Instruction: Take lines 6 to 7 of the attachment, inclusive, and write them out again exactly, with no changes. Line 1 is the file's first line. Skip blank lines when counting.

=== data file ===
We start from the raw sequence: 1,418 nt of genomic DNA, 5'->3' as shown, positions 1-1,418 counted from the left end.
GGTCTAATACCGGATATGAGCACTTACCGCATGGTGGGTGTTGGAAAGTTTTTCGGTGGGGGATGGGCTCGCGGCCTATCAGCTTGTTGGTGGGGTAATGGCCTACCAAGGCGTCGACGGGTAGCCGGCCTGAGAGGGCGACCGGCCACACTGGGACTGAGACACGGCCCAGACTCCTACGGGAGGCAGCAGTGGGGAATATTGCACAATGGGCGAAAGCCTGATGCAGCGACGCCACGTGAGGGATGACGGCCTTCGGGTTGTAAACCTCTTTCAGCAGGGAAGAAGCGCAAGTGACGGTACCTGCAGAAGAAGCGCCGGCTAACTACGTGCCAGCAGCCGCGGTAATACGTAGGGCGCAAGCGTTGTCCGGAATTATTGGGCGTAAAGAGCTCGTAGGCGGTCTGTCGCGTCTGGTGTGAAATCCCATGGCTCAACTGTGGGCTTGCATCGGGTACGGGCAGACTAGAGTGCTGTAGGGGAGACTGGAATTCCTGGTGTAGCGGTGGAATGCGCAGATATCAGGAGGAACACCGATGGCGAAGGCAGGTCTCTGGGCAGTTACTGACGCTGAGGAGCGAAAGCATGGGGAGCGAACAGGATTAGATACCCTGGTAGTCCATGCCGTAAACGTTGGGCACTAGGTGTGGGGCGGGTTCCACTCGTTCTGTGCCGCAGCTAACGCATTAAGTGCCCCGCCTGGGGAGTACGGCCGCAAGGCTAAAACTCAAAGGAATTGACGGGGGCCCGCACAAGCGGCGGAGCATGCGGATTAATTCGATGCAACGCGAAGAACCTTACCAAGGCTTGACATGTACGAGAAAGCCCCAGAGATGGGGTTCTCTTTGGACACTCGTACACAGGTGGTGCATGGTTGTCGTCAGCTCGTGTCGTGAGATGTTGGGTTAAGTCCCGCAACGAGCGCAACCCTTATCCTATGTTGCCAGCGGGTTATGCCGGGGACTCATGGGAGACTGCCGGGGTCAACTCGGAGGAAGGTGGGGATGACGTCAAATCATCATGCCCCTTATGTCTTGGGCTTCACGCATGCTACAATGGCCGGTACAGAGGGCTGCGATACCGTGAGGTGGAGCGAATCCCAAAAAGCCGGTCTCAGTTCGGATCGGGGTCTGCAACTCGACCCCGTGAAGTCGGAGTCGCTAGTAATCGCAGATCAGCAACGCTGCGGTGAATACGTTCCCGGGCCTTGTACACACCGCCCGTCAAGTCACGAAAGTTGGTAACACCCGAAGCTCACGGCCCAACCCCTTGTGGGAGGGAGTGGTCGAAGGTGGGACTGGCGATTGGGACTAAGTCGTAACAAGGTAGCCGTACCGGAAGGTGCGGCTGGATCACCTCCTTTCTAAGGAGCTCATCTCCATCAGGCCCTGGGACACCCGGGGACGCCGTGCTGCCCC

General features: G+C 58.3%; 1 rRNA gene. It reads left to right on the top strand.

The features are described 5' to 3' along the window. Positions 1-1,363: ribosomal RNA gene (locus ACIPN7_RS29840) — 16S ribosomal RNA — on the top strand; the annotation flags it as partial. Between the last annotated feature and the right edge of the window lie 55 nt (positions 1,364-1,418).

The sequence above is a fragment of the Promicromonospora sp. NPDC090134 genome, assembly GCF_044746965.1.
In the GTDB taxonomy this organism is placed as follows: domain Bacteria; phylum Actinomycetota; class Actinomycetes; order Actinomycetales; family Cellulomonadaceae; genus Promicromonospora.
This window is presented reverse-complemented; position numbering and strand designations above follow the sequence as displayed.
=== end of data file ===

In the GTDB taxonomy this organism is placed as follows: domain Bacteria; phylum Actinomycetota; class Actinomycetes; order Actinomycetales; family Cellulomonadaceae; genus Promicromonospora.
This window is presented reverse-complemented; position numbering and strand designations above follow the sequence as displayed.